Richard was kept in prison for 4 years, then released, then arrested again, because he refused to keep quiet about Christ. In total Richard Wurmbrand spent 14 years in prison. He spent 3 full years in solitary confinement in a cell 12 feet underground with no windows. He talks about this experience in his book tortured for Christ. He talked about how the guards would do terrible things, in fact once they forced him and several other Christians to take sacraments of urine and feces. They would beat them to near death, starve them, and on the loud speaker propaganda would play constantly. They knew Richard missed his family, so in the cells around him they brought in children to make noise to remind him of his family. Despite all of this, he never renounced Christ, and he never gave up.

In fact every time he was placed back in the population, he shared the gospel with the other prisoners.

He wrote in Tortured for Christ: “It was strictly forbidden to preach to other prisoners. It was understood that whoever was caught doing this received a severe beating. A number of us decided to pay the price for the privilege of preaching, so we accepted their terms. It was a deal; we preached and they beat us. We were happy preaching. They were happy beating us, so everyone was happy.”

“My grace is sufficient for you, for my power is made perfect in weakness. Therefore I will boast all the more gladly about my weaknesses, so that Christ’s power may rest on me. 10 That is why, for Christ’s sake, I delight in weaknesses, in insults, in hardships, in persecutions, in difficulties. For when I am weak, then I am strong.” -2nd Corinthians 12:9-10

John Newton, portrait of
A third example, is that of John Newton, born in 1725 in England. His father was a sea merchant and John took after him. In his twenties while visiting friends Newton was impressed into the royal navy, a practice common in that time. He was later sold as a slave in africa.

He was rescued in 1748 by a ship captain that had been sent to look for him by his father. On the way back Newton’s ship was struck by a severe storm. A hole broke in the ship and as the waters were rising Newton called out to God for help. Cargo in the ship apparently plugged the hole and the ship was able to make it safely to England.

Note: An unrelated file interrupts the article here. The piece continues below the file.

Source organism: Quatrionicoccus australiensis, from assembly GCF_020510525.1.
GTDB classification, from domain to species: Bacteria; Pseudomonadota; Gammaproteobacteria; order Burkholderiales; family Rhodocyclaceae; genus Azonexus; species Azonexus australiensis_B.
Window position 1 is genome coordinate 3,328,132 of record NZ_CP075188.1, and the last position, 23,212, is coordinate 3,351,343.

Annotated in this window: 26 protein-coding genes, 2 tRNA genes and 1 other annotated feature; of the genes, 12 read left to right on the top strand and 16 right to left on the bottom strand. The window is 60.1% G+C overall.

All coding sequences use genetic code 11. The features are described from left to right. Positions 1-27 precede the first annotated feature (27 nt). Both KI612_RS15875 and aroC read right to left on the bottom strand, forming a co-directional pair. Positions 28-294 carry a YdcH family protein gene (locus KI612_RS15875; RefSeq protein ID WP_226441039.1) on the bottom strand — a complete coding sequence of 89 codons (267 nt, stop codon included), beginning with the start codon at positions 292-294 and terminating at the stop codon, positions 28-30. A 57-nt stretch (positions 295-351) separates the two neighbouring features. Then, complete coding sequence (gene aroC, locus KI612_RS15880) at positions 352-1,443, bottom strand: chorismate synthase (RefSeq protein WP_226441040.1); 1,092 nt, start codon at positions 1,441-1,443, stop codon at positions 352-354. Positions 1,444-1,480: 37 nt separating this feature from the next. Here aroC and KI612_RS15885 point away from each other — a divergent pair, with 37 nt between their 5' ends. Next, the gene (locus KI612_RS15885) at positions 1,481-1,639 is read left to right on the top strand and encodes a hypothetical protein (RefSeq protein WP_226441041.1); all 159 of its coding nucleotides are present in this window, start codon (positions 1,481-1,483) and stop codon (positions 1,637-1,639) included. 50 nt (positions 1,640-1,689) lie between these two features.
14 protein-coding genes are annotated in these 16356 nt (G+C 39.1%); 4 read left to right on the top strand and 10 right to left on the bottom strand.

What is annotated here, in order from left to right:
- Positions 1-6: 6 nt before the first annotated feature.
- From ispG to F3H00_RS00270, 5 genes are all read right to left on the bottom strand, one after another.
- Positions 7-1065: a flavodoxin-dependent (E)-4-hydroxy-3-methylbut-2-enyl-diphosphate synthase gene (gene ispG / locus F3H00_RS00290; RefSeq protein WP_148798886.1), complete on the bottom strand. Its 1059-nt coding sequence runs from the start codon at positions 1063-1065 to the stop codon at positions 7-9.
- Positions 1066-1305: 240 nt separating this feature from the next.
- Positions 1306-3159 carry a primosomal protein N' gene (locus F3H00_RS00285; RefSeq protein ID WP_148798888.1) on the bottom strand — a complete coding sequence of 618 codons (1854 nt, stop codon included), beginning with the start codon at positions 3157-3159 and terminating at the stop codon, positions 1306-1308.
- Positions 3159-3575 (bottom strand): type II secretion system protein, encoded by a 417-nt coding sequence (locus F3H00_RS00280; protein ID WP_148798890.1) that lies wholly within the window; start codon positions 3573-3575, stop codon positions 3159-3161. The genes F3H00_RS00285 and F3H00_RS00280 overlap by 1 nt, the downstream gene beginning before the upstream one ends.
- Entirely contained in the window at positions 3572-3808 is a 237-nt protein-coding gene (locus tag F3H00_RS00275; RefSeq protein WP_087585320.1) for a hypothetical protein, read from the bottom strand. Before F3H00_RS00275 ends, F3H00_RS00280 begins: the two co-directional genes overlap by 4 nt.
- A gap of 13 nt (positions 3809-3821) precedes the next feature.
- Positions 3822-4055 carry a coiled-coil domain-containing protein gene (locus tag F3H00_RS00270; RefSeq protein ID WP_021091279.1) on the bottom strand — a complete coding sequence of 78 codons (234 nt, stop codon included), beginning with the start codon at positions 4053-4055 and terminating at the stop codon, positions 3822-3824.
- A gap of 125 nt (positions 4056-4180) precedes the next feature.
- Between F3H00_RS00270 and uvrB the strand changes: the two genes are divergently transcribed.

But this experience didn’t even change him. He then became first mate of a slave ship ferrying slaves from Africa. Eventually he became captain of the ship. In these slave ships there would be as many as 200 slaves packed below decks. They were chained together, underfed, and many died on the way to their destination.

But when Newton became very ill with fever, he once again cried out to God for help, and he finally turned over his destiny to God. He left the African slave trade and became an Anglican priest and a prominent abolitionist, living to see the abolition of the slave trade in 1807. And it was John Newton, who penned the famous words, “Amazing grace, how sweet the sound, that saved a wretch like me.”

We are saved by grace, through faith, this is not of ourselves, of ourselves we are as wretched as John Newton, or the prison guards at the concentration camps, or the communist interrogators. And how does God conclude that classic scripture in Ephesians 2, grace through faith, it concludes: “For we are his workmanship, created in Christ Jesus for good works, which God prepared beforehand, that we should walk in them.”